BRITAIN'S WORST NIGHTLIFE? Town left with one pub after brawls see other one's licence suspended
A TOWN that already had the worst nightlife in Essex has been left with just one pub in its centre after its rival had its booze licence suspended after a string of fights.
The Clock House, on Harlow's market square, had its alcohol licence suspended after a fight on June 18 in which two men were seriously injured - one left with a fractured skull.
The remaining pub in the town centre is the Wetherspoon's William Aylmer.
Its only late-night venue, Twenty One Bar (formerly CM20), which was open until 4am Thursday to Saturday closed in March 2019 and no where has replaced it.
While drinkers are reeling from the suspension, Harlow’s district commander has welcomed the decision after Essex Police's licensing team had raised significant concerns.
Members of the Essex Police licensing team submitted the application to Harlow Council following increased concern over incidents of violence connected to the Clock House, in The High.
The most recent incident resulted in two men being seriously injured in the early hours of June 18. One of those men sustained a fractured skull.
Other incidents which formed part of the application included an incident in early hours of May 28, where four separate violent crimes were recorded, an incident in the early hours of May 1 during which a large fight had broken out, and in the early hours of April 30, when a large disturbance was reported and one violent crime was recorded.
Between December 2021 and June 2022, we recorded 17 incidents of violent crime directly associated with the premises.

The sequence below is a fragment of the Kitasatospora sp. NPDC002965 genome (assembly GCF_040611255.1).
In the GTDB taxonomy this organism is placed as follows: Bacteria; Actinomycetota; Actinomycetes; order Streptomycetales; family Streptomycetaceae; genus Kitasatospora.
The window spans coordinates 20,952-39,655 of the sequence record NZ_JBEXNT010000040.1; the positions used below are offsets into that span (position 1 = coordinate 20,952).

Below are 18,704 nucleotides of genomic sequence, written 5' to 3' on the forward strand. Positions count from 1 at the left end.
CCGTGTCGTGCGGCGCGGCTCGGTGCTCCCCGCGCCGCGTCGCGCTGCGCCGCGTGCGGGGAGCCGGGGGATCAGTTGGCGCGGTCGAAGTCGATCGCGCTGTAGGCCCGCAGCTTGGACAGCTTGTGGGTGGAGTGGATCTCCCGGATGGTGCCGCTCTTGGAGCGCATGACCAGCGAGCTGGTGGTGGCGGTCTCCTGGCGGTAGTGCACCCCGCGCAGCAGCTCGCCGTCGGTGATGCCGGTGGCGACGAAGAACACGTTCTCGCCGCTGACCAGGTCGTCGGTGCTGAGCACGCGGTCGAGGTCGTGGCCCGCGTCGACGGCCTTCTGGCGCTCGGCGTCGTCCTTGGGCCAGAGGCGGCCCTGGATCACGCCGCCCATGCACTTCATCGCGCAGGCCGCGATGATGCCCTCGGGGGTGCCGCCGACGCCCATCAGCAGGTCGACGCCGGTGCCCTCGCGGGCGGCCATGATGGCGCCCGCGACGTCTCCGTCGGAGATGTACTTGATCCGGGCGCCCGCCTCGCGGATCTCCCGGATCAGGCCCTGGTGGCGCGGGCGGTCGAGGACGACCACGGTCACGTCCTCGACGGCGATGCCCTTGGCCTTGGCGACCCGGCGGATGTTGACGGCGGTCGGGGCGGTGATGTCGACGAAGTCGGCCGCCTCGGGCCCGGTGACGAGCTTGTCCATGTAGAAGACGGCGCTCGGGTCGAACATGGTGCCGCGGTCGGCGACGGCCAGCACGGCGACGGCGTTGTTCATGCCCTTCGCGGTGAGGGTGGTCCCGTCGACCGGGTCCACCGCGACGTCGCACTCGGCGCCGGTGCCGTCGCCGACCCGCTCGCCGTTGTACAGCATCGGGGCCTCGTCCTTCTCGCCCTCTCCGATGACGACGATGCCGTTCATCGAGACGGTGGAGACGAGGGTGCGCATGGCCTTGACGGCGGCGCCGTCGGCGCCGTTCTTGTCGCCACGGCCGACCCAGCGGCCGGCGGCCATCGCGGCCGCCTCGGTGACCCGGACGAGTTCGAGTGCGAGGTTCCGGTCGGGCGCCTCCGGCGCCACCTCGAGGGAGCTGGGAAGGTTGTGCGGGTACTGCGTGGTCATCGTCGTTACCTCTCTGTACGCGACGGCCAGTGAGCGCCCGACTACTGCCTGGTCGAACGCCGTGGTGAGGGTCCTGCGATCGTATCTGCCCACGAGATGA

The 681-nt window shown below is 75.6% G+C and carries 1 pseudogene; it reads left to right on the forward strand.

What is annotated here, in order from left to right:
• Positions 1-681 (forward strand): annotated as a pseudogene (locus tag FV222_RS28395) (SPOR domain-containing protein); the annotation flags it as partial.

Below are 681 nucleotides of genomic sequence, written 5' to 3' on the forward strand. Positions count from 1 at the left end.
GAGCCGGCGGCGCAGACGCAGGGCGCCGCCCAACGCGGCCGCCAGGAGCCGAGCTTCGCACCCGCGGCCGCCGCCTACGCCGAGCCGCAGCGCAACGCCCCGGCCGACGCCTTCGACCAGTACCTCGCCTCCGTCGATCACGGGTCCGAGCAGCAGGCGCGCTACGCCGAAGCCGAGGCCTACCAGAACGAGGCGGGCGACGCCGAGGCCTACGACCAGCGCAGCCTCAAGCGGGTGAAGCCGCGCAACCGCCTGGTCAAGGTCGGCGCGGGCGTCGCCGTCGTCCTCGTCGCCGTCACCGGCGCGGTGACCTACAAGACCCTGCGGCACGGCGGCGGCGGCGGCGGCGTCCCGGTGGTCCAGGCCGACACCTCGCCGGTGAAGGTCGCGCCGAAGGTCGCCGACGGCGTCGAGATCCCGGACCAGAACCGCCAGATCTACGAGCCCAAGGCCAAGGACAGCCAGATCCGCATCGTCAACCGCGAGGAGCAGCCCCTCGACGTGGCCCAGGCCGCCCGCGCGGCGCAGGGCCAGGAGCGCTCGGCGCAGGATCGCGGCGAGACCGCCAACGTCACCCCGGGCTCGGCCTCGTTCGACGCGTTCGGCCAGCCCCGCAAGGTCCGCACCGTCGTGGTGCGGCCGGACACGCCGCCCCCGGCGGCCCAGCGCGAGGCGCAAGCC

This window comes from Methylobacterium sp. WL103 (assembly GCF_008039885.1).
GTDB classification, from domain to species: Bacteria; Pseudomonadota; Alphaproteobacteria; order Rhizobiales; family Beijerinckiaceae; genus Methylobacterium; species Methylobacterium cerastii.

That has led to significant concerns being raised as to how the venue was being operated, including the level of intoxication being permitted while customers were there and about how staff deal with customers who become very drunk.
Despite a number of attempts by the licensing team to engage with the pub’s owners, Stonegate, including an agreed action plan, matters did not improve and a fast-track application for review of a premises licence was submitted to the council.
As part of that application, we asked the council to suspend the venue’s alcohol licence as an interim stop, ahead of a full licensing hearing.
Our application was heard on Friday 24 June and was approved.
The committee took note of the serious escalation in violence associated with the premises, the prolonged period over which the incidents have taken place and the attempted interventions by Essex Police which have not yielded any changes at the venue.
Gordon Ashford, Essex Police licensing manager, said “It is unfortunate that we felt it necessary to seek a suspension of the premises licence to sell alcohol; but we have done so to protect the public from escalating serious violence associated with the venue.
“We have already had productive discussions with Stonegate (the licence holder) and hope, ahead of a full hearing, that measures can be agreed upon to allow the venue to re-open on or before 20 July if the sub-committee is satisfied those measures are sufficient to protect the public.”
Chief Inspector Paul Austin, Harlow district commander, said: “This action shows that Essex Police in Harlow is dedicated to tackling serious violence in our community.
“As stated by our licensing team, we will work with venues to support them, however where standards aren’t met, we won’t hesitate to take action to protect our communities from serious harm.”